- Internal regions not in direct contact with the environment, e.g. the blood and brain: The immune system keeps these areas sterile, i.e. all microbes are removed.
- External areas in direct contact with the environment, e.g. the skin and gut: It is not possible for the immune system to keep these areas sterile. Instead, it works in synergy with selected microbes to protect our body against the microbes that can be dangerous to us.
- If microbes encounter an empty space, they will seek to colonise it.
- Some microbes are always dangerous to humans and need to be removed, e.g. Anthrax.
- Other microbes are only dangerous if they gain a dominant position, e.g. Staphylococcus aureus.
- microbes that are non-pathogenic (not intrinsically disease causing)
- a mix of many different species. These will keep each other at bay and, consequently, prevent anyone, benign in low numbers, suddenly becoming dominant and pathogenic (disease causing).
Wound healingThe natural wound healing process is normally divided into 3 phases:
- Inflammatory Phase (response to injury) - Immediate to 2-5 days
- Proliferative Phase (tissue regeneration) - 2 days to 3 weeks
- Maturation Phase (improving strength) - 3 weeks to 2 years
Factors influencing wound healing
Infection or critical colonisation
A wound with an out-of-control microbiome will not heal and it is therefore necessary to assist the wound in regaining control of the microbiome. However, the microbiome extends deep into the dermis (Nakatsuji et al. 2013) and data seem to indicate that different bacterial species have different preferences (Costello et al. 2009; Grice and Segre 2011; Pellegatta et al. 2016) with regard to which layers they prefer. This may explain why some wounds seem to have cleared an infection on the surface but still do not heal.
The older the wound, the wider and the deeper the infection will have had the time to spread. This process of spreading and becoming increasingly firmly embedded in the affected tissues can continue for years, leading to an extensive penumbra, i.e. an affected region around and underneath the actual wound. The longer the process has been on-going (months – year – several years), the more difficult it becomes to re-establish a microbiome that allows for healing to proceed and the longer the healing process will often take. The healing process, once it starts, is usually visible by regular deposits of mucky waste on the wound surface as this is the only place the body can dispose of the waste originating from tidying up the penumbral area. Finally, it is not unusual that old wounds ache when the restoration process is being undertaken.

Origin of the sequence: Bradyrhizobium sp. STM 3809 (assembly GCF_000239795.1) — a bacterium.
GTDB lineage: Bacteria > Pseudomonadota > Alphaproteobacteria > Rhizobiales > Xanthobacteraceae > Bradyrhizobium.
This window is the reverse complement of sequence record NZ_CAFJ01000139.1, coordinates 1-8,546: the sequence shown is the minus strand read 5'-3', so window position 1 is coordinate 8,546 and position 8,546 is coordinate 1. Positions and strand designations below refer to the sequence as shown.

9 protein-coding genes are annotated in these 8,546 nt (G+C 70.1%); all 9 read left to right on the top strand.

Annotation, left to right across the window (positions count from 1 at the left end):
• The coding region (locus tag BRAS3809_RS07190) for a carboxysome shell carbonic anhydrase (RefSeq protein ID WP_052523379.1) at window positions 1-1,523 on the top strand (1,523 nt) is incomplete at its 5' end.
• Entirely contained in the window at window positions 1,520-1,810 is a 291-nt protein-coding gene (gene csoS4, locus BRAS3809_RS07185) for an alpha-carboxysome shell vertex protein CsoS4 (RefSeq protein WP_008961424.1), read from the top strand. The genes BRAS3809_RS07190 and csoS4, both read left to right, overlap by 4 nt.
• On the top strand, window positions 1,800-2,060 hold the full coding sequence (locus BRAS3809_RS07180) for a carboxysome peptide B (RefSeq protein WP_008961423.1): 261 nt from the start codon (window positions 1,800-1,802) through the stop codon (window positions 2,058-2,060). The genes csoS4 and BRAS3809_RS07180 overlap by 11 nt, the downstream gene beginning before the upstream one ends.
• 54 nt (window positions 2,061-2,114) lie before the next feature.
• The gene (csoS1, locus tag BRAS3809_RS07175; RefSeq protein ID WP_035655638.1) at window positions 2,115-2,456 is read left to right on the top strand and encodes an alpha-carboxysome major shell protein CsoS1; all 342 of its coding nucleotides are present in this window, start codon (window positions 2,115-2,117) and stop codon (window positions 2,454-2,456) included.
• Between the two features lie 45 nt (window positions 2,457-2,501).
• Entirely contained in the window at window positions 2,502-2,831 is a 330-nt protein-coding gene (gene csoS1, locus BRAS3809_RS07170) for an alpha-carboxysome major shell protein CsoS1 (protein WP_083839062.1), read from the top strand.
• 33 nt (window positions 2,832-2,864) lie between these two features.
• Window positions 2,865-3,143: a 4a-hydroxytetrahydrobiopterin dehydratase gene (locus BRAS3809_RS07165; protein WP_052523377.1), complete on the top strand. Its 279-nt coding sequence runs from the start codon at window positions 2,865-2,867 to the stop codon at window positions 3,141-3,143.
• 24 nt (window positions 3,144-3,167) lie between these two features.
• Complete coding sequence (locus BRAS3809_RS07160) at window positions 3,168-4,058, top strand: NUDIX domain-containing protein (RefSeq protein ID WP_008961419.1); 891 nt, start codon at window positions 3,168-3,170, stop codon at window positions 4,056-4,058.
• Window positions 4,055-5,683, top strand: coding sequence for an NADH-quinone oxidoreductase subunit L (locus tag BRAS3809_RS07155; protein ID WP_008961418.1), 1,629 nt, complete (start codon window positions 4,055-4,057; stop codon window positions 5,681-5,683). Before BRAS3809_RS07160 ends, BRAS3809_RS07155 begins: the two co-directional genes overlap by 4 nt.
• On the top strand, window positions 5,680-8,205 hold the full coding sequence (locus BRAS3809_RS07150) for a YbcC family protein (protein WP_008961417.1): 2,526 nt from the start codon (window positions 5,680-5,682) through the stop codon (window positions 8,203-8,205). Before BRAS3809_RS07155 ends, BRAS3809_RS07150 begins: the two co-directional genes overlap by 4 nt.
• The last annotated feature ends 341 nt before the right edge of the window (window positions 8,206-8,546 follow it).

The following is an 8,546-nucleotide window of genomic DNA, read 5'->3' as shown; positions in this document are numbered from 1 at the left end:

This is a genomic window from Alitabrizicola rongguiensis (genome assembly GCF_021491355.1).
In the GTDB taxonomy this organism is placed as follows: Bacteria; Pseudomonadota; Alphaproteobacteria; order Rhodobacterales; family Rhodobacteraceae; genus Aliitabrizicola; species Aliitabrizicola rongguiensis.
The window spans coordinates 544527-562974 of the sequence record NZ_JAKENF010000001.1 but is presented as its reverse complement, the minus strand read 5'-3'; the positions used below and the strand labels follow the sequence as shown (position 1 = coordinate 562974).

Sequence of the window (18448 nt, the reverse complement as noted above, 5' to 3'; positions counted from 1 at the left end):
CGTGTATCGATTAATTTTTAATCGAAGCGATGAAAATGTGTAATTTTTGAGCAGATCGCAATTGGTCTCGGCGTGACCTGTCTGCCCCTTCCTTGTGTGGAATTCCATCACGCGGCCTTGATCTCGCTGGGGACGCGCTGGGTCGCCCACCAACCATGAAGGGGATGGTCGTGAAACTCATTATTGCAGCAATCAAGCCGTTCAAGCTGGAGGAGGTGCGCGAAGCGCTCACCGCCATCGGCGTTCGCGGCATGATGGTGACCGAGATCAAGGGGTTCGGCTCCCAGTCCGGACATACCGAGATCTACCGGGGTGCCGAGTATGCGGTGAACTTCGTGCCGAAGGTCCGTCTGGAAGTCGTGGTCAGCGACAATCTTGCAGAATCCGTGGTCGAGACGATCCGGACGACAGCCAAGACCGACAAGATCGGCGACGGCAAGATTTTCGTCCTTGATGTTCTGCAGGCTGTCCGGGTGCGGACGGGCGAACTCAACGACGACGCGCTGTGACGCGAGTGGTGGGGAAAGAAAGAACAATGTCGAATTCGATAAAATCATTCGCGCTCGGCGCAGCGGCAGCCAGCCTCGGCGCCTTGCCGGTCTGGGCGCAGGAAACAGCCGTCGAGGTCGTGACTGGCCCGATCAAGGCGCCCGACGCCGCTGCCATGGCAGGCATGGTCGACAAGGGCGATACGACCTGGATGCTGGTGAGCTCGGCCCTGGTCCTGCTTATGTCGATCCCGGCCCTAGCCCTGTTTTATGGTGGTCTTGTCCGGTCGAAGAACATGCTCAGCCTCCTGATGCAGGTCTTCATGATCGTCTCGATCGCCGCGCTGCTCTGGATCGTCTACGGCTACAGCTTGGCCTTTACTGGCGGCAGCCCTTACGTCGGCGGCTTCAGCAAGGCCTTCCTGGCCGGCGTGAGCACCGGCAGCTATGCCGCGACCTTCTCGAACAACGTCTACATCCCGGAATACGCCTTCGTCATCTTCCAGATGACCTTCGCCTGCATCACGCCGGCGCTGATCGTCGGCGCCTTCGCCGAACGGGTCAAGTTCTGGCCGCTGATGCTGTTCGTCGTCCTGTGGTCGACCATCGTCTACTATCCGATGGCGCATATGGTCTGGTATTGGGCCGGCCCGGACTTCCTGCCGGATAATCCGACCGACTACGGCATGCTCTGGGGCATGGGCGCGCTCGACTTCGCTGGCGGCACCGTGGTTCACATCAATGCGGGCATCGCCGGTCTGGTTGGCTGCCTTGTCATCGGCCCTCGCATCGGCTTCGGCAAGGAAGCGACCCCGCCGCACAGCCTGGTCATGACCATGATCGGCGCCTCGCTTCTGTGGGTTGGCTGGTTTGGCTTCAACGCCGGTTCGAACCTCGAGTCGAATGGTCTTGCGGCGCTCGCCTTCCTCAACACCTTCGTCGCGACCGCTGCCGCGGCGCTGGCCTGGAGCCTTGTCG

Osteomyelitis (bone infection) can ensue as a result of an infection on top of a bone. Osteomyelitis is very difficult to treat and needs surgical intervention. If osteomyelitis has developed, the wound on top cannot heal. The microbes causing the infection in the bone generate waste and this must be able drain to the surface. The wound serves as the area of waste disposal.
The presence of underlying diseases in the tissue can cause the emergence of a wound, e.g. cancers, or impair healing and, consequently, lead to a wound growing in size or severity, as e.g. can be the case in diabetes.